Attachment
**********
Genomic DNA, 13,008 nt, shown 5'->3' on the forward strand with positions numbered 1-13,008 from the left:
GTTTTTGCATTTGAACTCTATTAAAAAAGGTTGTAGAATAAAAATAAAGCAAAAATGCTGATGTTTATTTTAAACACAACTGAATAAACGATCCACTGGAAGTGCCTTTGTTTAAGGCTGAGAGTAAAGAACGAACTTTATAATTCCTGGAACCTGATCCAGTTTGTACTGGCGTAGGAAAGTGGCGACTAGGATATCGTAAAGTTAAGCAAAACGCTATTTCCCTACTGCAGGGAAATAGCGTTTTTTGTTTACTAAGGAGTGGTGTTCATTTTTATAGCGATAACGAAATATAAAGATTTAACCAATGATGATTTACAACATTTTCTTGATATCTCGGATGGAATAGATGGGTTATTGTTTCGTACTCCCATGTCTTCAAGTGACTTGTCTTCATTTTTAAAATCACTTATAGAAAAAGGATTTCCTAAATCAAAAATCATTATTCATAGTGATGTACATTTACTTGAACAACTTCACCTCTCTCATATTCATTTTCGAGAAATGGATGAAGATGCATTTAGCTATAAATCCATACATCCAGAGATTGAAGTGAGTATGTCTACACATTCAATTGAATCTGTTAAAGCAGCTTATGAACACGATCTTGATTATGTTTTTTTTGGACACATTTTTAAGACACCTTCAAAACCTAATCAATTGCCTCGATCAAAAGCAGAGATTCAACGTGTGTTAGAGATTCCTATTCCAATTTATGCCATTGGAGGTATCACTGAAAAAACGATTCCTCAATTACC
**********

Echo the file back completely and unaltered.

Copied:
Genomic DNA, 13,008 nt, shown 5'->3' on the forward strand with positions numbered 1-13,008 from the left:
GTTTTTGCATTTGAACTCTATTAAAAAAGGTTGTAGAATAAAAATAAAGCAAAAATGCTGATGTTTATTTTAAACACAACTGAATAAACGATCCACTGGAAGTGCCTTTGTTTAAGGCTGAGAGTAAAGAACGAACTTTATAATTCCTGGAACCTGATCCAGTTTGTACTGGCGTAGGAAAGTGGCGACTAGGATATCGTAAAGTTAAGCAAAACGCTATTTCCCTACTGCAGGGAAATAGCGTTTTTTGTTTACTAAGGAGTGGTGTTCATTTTTATAGCGATAACGAAATATAAAGATTTAACCAATGATGATTTACAACATTTTCTTGATATCTCGGATGGAATAGATGGGTTATTGTTTCGTACTCCCATGTCTTCAAGTGACTTGTCTTCATTTTTAAAATCACTTATAGAAAAAGGATTTCCTAAATCAAAAATCATTATTCATAGTGATGTACATTTACTTGAACAACTTCACCTCTCTCATATTCATTTTCGAGAAATGGATGAAGATGCATTTAGCTATAAATCCATACATCCAGAGATTGAAGTGAGTATGTCTACACATTCAATTGAATCTGTTAAAGCAGCTTATGAACACGATCTTGATTATGTTTTTTTTGGACACATTTTTAAGACACCTTCAAAACCTAATCAATTGCCTCGATCAAAAGCAGAGATTCAACGTGTGTTAGAGATTCCTATTCCAATTTATGCCATTGGAGGTATCACTGAAAAAACGATTCCTCAATTACC